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How to Talk to Kids About the Ukraine Invasion

Little boy seen holding a Ukrainian flag in his hand during the Unity march on the Ukraine-Russia border.
A little boy holds a Ukrainian flag in his hand during a Unity march on the Ukraine-Russia border in Lviv, Ukraine on Feb. 19, 2022. | Mykola Tys/SOPA Images/LightRocket via Getty Images
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Este artículo está disponible en español.

I want to talk to parents and caregivers of preschool and elementary-age kids for a moment. The news right now out of Europe is scary. Sometimes, our instinct is to avoid talking to kids about tough stuff on the news because we don’t want to upset them. And perhaps we don’t know where to start.

My kids are on school vacation this week, but when they return, their classmates will be talking about Russia and Ukraine. So, if my kids haven’t had conversations with me about it first, they’ll get their initial information from someone else.

I’m not advocating sticking young kids in front of cable news. But there’s an insight from Fred Rogers that touches all aspects of my parenting:

Anything that’s human is mentionable, and anything that is mentionable can be more manageable. When we can talk about our feelings, they become less overwhelming, less upsetting and less scary.

Our job is to provide our kids with accurate, age-appropriate information, while reminding them that they are safe and they are loved.

So how do we do that?

Yesterday, my 8-year-old and I spent a chunk of time talking about the invasion of Ukraine. He understood more — contextually and empathetically — than I expected.

Here are a few things that helped:

1. A map: I pulled out the globe and asked him to put his finger on Ukraine, Russia and the Black Sea. We touched other countries and talked a bit about the formation and breakup of the Soviet Union (just simple history/geography).

2. We talked about some of the reasons wars start and how this was a "war of choice," because Russia's leader wants "more." This is simply wrong, like it would be wrong for someone to break into his room and say "All of this is mine."

3. I explained sanctions in simple terms and named some of the other countries imposing sanctions. I also showed him a picture of Russians protesting because I don't want him to conflate the actions of a tyrant with an entire country of people.

4. We talked about refugees. I reminded him about the donation drive we did to collect items for Afghan refugees last fall. I showed him a picture of Ukrainians in a train station, trying to leave. "Let's be on the lookout for ways to help," I told him.

5. It was helpful that we've talked a lot about refugees in age-appropriate ways for years. He knows his grandfather fled Austria when Germany invaded. That's part of his family history. We connected those dots.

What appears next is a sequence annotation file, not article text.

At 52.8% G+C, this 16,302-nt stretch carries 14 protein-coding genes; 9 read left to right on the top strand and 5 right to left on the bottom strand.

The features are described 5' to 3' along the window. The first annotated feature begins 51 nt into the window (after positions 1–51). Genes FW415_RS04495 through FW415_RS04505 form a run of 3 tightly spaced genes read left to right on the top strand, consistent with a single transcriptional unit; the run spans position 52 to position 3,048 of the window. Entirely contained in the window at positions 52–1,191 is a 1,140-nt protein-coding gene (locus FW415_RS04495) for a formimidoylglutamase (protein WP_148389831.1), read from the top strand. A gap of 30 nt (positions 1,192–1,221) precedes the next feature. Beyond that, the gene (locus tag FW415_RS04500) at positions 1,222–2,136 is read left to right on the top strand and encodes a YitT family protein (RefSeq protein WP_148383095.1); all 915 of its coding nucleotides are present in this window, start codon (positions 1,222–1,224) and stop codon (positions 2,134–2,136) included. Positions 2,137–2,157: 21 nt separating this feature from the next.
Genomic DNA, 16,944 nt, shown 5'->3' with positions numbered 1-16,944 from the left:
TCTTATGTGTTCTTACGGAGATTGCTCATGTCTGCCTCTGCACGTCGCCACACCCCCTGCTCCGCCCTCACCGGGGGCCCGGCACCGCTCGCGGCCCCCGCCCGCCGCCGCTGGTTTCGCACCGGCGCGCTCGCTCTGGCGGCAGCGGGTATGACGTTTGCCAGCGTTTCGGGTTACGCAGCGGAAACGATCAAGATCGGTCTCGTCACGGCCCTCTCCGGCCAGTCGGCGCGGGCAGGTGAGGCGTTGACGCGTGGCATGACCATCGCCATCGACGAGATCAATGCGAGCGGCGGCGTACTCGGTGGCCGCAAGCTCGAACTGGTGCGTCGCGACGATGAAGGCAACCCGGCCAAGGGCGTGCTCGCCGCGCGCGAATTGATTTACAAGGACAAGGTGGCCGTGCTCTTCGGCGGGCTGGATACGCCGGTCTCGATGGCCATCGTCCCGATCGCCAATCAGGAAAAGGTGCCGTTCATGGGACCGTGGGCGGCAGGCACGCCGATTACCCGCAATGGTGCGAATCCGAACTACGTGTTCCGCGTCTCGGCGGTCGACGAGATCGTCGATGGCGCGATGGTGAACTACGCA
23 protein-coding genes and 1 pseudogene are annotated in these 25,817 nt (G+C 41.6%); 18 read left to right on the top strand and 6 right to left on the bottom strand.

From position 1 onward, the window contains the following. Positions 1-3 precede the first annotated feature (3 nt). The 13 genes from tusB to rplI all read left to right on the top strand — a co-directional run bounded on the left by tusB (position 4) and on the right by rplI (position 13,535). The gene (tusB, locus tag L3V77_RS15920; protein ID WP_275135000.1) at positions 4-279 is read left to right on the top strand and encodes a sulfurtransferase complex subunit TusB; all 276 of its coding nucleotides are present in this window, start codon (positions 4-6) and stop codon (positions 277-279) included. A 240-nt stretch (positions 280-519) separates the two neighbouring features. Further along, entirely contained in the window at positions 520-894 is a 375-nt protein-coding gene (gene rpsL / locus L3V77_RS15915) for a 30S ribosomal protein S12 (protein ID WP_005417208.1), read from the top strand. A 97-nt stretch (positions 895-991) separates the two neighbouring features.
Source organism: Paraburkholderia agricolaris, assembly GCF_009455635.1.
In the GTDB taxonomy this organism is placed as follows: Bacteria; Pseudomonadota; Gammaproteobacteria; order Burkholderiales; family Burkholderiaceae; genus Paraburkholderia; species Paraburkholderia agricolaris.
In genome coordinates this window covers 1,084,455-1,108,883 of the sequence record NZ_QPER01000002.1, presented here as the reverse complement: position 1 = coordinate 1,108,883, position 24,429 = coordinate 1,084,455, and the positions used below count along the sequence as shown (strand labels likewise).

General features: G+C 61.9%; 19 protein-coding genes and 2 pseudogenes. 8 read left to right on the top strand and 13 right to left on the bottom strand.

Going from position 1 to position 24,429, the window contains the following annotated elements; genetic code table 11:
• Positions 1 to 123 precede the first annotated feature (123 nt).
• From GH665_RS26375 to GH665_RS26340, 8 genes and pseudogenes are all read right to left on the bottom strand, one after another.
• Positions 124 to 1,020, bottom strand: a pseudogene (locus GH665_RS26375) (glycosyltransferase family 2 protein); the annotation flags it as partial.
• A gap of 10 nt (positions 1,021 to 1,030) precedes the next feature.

Finally, I told him that we'd keep talking about it and that he can ask me questions anytime.

But, What If Your Children Are Even Younger?

For children in pre-K and kindergarten, it’s still worth having these conversations because when we don’t, their imagination will often fill in the details based on snippets they pick up from classmates or adult conversations. But you can make the details even simpler.

1. Try using a metaphor like the one above: You can ask your child, "How would you feel if someone took all your toys without asking? Right now, the leader in one country, Russia, is trying to take another country and say 'Ukraine is mine.' That’s not right and that’s why lots of other countries, including the United States, are telling him to stop." Pull out a map and show them where they live and where this is happening. Then, see what questions they have and answer them in simple terms.

2. Reassure them that they are safe and loved. That’s a huge part of our job. Remind them that they can always bring you their questions and worries.

3. Point out what people are trying to do to help. Remind them that some people are helping refugees or donating money to help them, some people in Russia are protesting and telling their president to stop, etc. As Fred Rogers’ mother would tell him during scary times, "Look for the helpers."

4. Books are a great way to open up younger children’s understanding of the world and foster empathy. Here are three picture books about refugees that can help kids get a better understanding of this and other conflicts around the world.

This book is a simple, accessible introduction to what it means to be a refugee.

  • "Lubna and Pebble" (Ages 4-8) written by Wendy Meddour and illustrated by Daniel Egnéus

A young girl holds on to her special pebble at a refugee camp — only to give it to a child who needs it even more.

The true story of how aid workers in Greece helped an Iraqi refugee family reunite with their beloved pet.

As caregivers, we need to be mindful of the coverage our kids see and hear on TV and on the radio, as well as what they listen to over phone calls with friends and family. Images can be scary and overwhelming. But I believe in starting to mindfully build kids' knowledge of the world at a young age, and doing it in a way that fosters their empathy and compassion.

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